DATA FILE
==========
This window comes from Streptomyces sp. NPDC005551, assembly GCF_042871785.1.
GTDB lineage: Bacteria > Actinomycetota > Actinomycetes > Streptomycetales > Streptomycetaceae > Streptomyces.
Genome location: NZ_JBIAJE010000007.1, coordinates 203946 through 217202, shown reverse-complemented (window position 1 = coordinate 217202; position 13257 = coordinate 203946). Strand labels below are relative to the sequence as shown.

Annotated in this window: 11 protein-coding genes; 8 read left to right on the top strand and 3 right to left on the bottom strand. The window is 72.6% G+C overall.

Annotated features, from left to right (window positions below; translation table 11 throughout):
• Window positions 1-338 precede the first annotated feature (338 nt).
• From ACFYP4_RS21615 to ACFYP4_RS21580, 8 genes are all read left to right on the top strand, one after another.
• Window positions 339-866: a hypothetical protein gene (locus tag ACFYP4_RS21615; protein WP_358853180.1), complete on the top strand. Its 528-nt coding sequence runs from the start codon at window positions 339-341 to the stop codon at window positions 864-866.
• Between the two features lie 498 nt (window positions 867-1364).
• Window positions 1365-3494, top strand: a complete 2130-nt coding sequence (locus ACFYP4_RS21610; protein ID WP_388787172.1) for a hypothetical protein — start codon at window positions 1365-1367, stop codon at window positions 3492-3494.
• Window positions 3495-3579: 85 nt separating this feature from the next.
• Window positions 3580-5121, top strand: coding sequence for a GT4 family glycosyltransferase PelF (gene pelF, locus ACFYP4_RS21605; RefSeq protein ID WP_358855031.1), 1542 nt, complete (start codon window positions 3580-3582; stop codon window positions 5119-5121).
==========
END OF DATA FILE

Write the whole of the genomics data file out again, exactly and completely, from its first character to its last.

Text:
This window comes from Streptomyces sp. NPDC005551, assembly GCF_042871785.1.
GTDB lineage: Bacteria > Actinomycetota > Actinomycetes > Streptomycetales > Streptomycetaceae > Streptomyces.
Genome location: NZ_JBIAJE010000007.1, coordinates 203946 through 217202, shown reverse-complemented (window position 1 = coordinate 217202; position 13257 = coordinate 203946). Strand labels below are relative to the sequence as shown.

Annotated in this window: 11 protein-coding genes; 8 read left to right on the top strand and 3 right to left on the bottom strand. The window is 72.6% G+C overall.

Annotated features, from left to right (window positions below; translation table 11 throughout):
• Window positions 1-338 precede the first annotated feature (338 nt).
• From ACFYP4_RS21615 to ACFYP4_RS21580, 8 genes are all read left to right on the top strand, one after another.
• Window positions 339-866: a hypothetical protein gene (locus tag ACFYP4_RS21615; protein WP_358853180.1), complete on the top strand. Its 528-nt coding sequence runs from the start codon at window positions 339-341 to the stop codon at window positions 864-866.
• Between the two features lie 498 nt (window positions 867-1364).
• Window positions 1365-3494, top strand: a complete 2130-nt coding sequence (locus ACFYP4_RS21610; protein ID WP_388787172.1) for a hypothetical protein — start codon at window positions 1365-1367, stop codon at window positions 3492-3494.
• Window positions 3495-3579: 85 nt separating this feature from the next.
• Window positions 3580-5121, top strand: coding sequence for a GT4 family glycosyltransferase PelF (gene pelF, locus ACFYP4_RS21605; RefSeq protein ID WP_358855031.1), 1542 nt, complete (start codon window positions 3580-3582; stop codon window positions 5119-5121).